Walking Lightly : Understanding the Moment Approach, part 2



Stonebird
Understanding the Moment Approach, part 2
YOU NEED TO LEARN TO WALK LIGHTLY AND QUIETLY IN THE PRESENCE OF SOMEONE WITH SEVERE/VERY SEVERE ME.
Helping someone with Severe ME will probably throw up challenges to you. You may become aware of certain aspects of your personality that were not so evident till you were in a caring situation. Caring can be exhausting. It can also test your skill, knowledge and patience.
People with Severe ME may have previously had bad experiences :
● They may have been disbelieved 
● They may have had their symptoms denied. 
● They may have been neglected. 
● They may still be adjusting to being extremely severely ill.
The symptoms of ME are hard to understand, it is crucial to know how imperative it is for the person to be believed, accepted, respected and to be appropriately supported ; TO BE SEEN AS A PERSON WITHIN THE CONTEXT OF SEVERE ILLNESS AND DISABILITY.
You may long to help them but there are no easy solutions or quick fixes. Be wary of anybody who comes and says "just do this, work through that, you only have to do this to get well".
Anyone suggesting any intervention:
1. must ensure that they build in an infinitely flexible and responsive support mechanism every step of the way,
2. must demonstrate that they understand of the impact of doing anything at all,
3. must suggest a realistic way of making changes that the person with Severe ME can cope with and understand.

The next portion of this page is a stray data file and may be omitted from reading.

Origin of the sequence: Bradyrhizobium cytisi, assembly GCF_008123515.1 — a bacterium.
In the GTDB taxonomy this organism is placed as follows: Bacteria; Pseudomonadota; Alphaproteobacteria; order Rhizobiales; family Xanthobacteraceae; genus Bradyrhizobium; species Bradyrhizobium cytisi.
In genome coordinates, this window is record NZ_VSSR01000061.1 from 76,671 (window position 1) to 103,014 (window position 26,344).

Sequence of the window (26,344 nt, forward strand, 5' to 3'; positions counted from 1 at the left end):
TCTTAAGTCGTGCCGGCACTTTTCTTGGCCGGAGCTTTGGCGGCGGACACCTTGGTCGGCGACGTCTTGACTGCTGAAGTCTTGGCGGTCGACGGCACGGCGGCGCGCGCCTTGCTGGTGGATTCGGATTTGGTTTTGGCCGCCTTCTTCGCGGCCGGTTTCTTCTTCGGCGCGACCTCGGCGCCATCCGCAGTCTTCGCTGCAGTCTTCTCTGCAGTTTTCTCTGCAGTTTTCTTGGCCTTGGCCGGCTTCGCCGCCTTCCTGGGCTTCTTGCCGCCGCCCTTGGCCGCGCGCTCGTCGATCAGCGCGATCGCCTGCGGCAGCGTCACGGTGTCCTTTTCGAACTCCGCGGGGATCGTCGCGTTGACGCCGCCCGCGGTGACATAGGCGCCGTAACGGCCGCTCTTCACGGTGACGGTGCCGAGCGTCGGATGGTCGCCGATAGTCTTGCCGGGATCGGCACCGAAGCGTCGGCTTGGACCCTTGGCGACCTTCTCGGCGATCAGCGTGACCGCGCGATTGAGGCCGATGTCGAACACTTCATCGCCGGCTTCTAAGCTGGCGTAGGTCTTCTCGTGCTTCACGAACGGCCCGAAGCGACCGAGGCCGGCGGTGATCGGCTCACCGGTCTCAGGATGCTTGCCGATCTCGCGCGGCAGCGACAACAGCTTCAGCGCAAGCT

With Severe ME, it may not be enough to want to help, it is knowing when to help and how to help and what does not help.
There is a great need to be flexible, to be able to stop, if asked, to come when needed, to be willing to try again, to wait and to try again patiently if the person cannot cope with the interaction in any one moment.
The person with Severe ME needs what they need when they tell you, in the moment that they tell you.
THEIR NEED MAY OFTEN BE EXTREME AND REQUIRE AN IMMEDIATE RESPONSE, IN ORDER TO TRY AND AVOID SYMPTOMS DETERIORATING.
Not only that, they need your help, but they MAY ONLY be able to receive your help in the moment they are asking for it, because of the extreme hypersensitivity and variability of their symptoms.
It is essential to respond immediately, as waiting and delaying can have a disastrous impact on the person and cause immense distress, inadvertently.
To the carer, living in the ordinary world, having to wait a few minutes may seem like nothing, but can make all the difference to the person with Severe ME, if they are made to wait.
YOU HAVE TO CONSTANTLY REMEMBER AND BE AWARE THAT THE REALITY OF THE PERSON WITH SEVERE ME IS HYPER-SENSITISED AND THEIR EXPERIENCE OF THE WORLD IS NOT THE SAME AS YOURS.
You do have to try and enter their world as far as you can, in understanding and empathy.
In Severe ME, nothing is predictable or fixed in the sense that symptoms vary, fluctuate in intensity, energy may be better in one moment and not the next, noise sensitivity may be slightly easier and then massive.
External environmental changes may suddenly impact and alter everything, so that the most important thing helping someone with Severe/Very Severe ME is to be constantly vigilant of all the things that can and might go wrong : as well as all the ways that you can maximise the opportunity to tenderly meet need.
(Adapted from "Severe ME, featuring Justice for Karina Hansenhttp://www.stonebird.co.uk/severemebook/severeme.html )

Popular posts from this blog

36 Issues worth pointing out IF A CLINICIAN REFUSES TO “BELIEVE IN ME” OR WRONGLY CONSIDERS IT TO BE A PSYCHIATRIC CONDITION

NICE : a Reply Regarding my letter to Sir Andrew Dillon

55 REASONS why NICE must recommend a home visiting, biomedical service, for people with Severe Myalgic Encephalomyelitis